Tuesday, June 15, 2010

Two Ways to Get System and Server Information on SQL Server from Management Studio / Enterprise Manager

To collect information for your SQL Server Infrastructure, there are two ways I can recommend. 
The first, as mentioned from Technet recently, is to execute the following parameter details on any SQL Server installation (I tested back to 2000), by run the following command.

exec xp_msver "ProductName", "ProductVersion", "Language", "Platform", "WindowsVersion", "PhysicalMemory", "ProcessorCount"

-- result set is a table, with a row for each parameter

The second, and my preference as best pratice for gathering essential server information in a single row with more details, is the following, including the Collation, Clustering, Service Pack Level (product level):

select serverproperty('MachineName') MachineName

,serverproperty('ServerName') ServerInstanceName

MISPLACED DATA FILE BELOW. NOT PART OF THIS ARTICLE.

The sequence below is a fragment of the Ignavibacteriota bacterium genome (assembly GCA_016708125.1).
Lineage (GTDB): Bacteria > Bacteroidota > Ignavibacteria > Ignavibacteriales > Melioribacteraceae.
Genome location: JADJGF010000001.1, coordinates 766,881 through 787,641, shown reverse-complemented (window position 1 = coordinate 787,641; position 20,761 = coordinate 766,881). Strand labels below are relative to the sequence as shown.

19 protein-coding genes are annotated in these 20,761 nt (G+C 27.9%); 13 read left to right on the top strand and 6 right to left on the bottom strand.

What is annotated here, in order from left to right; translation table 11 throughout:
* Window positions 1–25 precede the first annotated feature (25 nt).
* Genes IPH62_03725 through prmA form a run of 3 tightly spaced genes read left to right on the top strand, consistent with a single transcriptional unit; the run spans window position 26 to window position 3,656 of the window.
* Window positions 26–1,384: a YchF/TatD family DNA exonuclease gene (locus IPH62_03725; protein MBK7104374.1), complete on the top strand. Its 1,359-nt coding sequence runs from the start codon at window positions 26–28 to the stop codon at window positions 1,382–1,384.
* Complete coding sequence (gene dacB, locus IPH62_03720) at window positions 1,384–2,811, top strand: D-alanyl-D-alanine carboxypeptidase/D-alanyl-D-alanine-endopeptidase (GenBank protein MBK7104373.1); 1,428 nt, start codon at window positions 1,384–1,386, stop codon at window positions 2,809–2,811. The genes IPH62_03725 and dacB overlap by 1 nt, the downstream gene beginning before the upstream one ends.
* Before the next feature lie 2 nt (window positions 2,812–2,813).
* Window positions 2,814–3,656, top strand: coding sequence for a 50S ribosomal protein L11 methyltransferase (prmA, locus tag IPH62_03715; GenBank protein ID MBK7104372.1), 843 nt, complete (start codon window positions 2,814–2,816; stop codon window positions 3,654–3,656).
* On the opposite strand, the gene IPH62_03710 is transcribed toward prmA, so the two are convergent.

,replace(cast(serverproperty('Edition')as varchar),'Edition','') EditionInstalled

,serverproperty('productVersion') ProductBuildLevel

,serverproperty('productLevel') SPLevel

,serverproperty('Collation') Collation_Type

,serverproperty('IsClustered') [IsClustered?]

,convert(varchar,getdate(),102) QueryDate,


when  exists (select * from msdb.dbo.backupset where name like 'data protector%') then 'HPDPused'

else 'NotOnDRP' -- where you would replace the

--data protector string with your third party backup solution


 -- thanks to my highly organised DBA buddy Pollus Brodeur, for introducing me to ServerProperty command several years ago

To run either of these queries across multiple servers in SSMS 2008 (assuming that you have more than one), under Registered Servers, right click on Local Server Groups, and select New Query.

References:  See all the recent Technet SQL Server Tips

It has been a long walk up for SQL Server, but I feel that we're almost at the summit with this version.

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